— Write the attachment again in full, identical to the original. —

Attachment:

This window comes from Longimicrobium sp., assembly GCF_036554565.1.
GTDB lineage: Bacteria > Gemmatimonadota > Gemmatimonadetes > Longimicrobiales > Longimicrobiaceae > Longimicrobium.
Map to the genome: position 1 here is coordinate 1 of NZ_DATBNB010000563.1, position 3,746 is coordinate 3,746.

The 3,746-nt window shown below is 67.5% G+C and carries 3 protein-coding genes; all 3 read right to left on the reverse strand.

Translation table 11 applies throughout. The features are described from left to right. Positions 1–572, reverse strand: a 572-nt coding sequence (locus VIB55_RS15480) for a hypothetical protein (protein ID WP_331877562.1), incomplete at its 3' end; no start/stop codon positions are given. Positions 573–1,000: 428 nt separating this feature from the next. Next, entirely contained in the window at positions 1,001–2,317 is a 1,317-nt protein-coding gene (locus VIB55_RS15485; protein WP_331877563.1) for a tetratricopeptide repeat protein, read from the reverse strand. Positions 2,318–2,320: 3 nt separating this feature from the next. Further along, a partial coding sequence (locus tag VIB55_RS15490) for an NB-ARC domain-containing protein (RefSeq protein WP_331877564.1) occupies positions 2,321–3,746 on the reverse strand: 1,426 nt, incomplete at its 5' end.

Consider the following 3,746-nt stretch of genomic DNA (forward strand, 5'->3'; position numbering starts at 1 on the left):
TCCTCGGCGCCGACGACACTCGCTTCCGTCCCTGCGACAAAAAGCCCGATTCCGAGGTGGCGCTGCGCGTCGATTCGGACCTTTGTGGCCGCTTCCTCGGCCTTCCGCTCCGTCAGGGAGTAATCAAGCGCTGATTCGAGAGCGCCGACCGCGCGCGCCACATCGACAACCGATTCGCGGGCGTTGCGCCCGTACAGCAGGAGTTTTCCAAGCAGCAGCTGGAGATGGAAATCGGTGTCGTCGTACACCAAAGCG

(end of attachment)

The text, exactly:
This window comes from Longimicrobium sp., assembly GCF_036554565.1.
GTDB lineage: Bacteria > Gemmatimonadota > Gemmatimonadetes > Longimicrobiales > Longimicrobiaceae > Longimicrobium.
Map to the genome: position 1 here is coordinate 1 of NZ_DATBNB010000563.1, position 3,746 is coordinate 3,746.

The 3,746-nt window shown below is 67.5% G+C and carries 3 protein-coding genes; all 3 read right to left on the reverse strand.

Translation table 11 applies throughout. The features are described from left to right. Positions 1–572, reverse strand: a 572-nt coding sequence (locus VIB55_RS15480) for a hypothetical protein (protein ID WP_331877562.1), incomplete at its 3' end; no start/stop codon positions are given. Positions 573–1,000: 428 nt separating this feature from the next. Next, entirely contained in the window at positions 1,001–2,317 is a 1,317-nt protein-coding gene (locus VIB55_RS15485; protein WP_331877563.1) for a tetratricopeptide repeat protein, read from the reverse strand. Positions 2,318–2,320: 3 nt separating this feature from the next. Further along, a partial coding sequence (locus tag VIB55_RS15490) for an NB-ARC domain-containing protein (RefSeq protein WP_331877564.1) occupies positions 2,321–3,746 on the reverse strand: 1,426 nt, incomplete at its 5' end.

Consider the following 3,746-nt stretch of genomic DNA (forward strand, 5'->3'; position numbering starts at 1 on the left):
TCCTCGGCGCCGACGACACTCGCTTCCGTCCCTGCGACAAAAAGCCCGATTCCGAGGTGGCGCTGCGCGTCGATTCGGACCTTTGTGGCCGCTTCCTCGGCCTTCCGCTCCGTCAGGGAGTAATCAAGCGCTGATTCGAGAGCGCCGACCGCGCGCGCCACATCGACAACCGATTCGCGGGCGTTGCGCCCGTACAGCAGGAGTTTTCCAAGCAGCAGCTGGAGATGGAAATCGGTGTCGTCGTACACCAAAGCG